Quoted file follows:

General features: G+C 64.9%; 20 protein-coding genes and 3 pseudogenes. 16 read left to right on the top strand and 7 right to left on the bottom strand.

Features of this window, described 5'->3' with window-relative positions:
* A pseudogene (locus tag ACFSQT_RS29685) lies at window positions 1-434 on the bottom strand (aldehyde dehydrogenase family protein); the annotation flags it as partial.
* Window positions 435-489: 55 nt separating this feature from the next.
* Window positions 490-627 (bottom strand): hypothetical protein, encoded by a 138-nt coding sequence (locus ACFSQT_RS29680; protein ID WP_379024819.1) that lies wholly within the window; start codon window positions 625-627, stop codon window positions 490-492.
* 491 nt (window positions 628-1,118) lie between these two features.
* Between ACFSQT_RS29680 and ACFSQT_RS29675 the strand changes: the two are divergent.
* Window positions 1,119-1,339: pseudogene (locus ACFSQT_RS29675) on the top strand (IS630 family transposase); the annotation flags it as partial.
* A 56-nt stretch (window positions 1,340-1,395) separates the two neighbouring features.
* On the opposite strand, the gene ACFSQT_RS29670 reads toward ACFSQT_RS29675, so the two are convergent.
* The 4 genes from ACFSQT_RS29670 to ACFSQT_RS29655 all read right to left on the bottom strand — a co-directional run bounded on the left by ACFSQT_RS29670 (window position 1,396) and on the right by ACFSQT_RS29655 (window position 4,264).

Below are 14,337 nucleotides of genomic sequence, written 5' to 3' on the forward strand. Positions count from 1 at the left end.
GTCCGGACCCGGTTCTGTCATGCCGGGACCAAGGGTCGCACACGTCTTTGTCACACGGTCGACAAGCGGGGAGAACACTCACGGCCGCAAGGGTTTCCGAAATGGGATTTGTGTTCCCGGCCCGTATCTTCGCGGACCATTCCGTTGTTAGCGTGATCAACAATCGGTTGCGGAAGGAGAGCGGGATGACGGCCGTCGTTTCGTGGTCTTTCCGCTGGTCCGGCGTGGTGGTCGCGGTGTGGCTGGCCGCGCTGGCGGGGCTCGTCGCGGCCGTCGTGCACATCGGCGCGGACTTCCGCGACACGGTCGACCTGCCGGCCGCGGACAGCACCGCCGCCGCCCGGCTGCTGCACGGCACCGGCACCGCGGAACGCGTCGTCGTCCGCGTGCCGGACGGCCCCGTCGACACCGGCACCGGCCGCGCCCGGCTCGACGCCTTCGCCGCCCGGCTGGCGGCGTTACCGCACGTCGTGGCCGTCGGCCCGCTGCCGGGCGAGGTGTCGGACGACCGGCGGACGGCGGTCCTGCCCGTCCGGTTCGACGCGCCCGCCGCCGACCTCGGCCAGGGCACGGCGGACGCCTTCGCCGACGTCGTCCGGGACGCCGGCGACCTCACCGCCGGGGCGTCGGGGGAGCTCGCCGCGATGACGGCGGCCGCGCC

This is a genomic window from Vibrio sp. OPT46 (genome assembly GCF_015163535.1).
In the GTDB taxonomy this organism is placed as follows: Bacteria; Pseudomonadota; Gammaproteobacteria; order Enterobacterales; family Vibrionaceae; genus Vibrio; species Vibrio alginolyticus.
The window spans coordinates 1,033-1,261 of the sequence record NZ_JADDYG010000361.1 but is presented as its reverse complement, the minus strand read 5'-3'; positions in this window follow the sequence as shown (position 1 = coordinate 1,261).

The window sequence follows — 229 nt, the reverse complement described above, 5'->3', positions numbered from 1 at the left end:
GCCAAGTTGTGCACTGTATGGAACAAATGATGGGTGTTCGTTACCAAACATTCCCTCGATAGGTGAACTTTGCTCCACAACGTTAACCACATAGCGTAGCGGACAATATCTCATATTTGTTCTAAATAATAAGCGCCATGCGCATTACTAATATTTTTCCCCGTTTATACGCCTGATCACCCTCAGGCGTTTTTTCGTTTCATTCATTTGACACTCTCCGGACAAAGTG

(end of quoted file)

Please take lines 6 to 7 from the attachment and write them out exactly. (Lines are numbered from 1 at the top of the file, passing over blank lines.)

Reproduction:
* 491 nt (window positions 628-1,118) lie between these two features.
* Between ACFSQT_RS29680 and ACFSQT_RS29675 the strand changes: the two are divergent.